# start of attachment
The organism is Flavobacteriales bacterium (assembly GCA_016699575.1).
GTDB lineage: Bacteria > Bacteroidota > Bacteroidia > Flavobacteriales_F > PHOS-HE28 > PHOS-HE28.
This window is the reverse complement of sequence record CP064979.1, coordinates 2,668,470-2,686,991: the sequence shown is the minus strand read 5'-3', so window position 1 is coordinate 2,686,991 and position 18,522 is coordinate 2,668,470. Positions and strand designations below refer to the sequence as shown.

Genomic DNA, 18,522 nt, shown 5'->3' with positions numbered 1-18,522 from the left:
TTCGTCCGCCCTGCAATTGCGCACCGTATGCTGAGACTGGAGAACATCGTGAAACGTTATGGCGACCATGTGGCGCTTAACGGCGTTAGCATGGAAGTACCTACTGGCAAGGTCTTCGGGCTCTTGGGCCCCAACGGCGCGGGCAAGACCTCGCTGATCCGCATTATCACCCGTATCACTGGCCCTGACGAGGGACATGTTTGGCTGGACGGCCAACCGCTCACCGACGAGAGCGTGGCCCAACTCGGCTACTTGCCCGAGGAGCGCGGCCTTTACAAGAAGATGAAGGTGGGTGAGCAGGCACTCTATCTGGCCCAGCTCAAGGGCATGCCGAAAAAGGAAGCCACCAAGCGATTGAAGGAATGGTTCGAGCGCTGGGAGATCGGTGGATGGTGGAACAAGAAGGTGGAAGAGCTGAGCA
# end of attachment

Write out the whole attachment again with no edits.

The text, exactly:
The organism is Flavobacteriales bacterium (assembly GCA_016699575.1).
GTDB lineage: Bacteria > Bacteroidota > Bacteroidia > Flavobacteriales_F > PHOS-HE28 > PHOS-HE28.
This window is the reverse complement of sequence record CP064979.1, coordinates 2,668,470-2,686,991: the sequence shown is the minus strand read 5'-3', so window position 1 is coordinate 2,686,991 and position 18,522 is coordinate 2,668,470. Positions and strand designations below refer to the sequence as shown.

Genomic DNA, 18,522 nt, shown 5'->3' with positions numbered 1-18,522 from the left:
TTCGTCCGCCCTGCAATTGCGCACCGTATGCTGAGACTGGAGAACATCGTGAAACGTTATGGCGACCATGTGGCGCTTAACGGCGTTAGCATGGAAGTACCTACTGGCAAGGTCTTCGGGCTCTTGGGCCCCAACGGCGCGGGCAAGACCTCGCTGATCCGCATTATCACCCGTATCACTGGCCCTGACGAGGGACATGTTTGGCTGGACGGCCAACCGCTCACCGACGAGAGCGTGGCCCAACTCGGCTACTTGCCCGAGGAGCGCGGCCTTTACAAGAAGATGAAGGTGGGTGAGCAGGCACTCTATCTGGCCCAGCTCAAGGGCATGCCGAAAAAGGAAGCCACCAAGCGATTGAAGGAATGGTTCGAGCGCTGGGAGATCGGTGGATGGTGGAACAAGAAGGTGGAAGAGCTGAGCA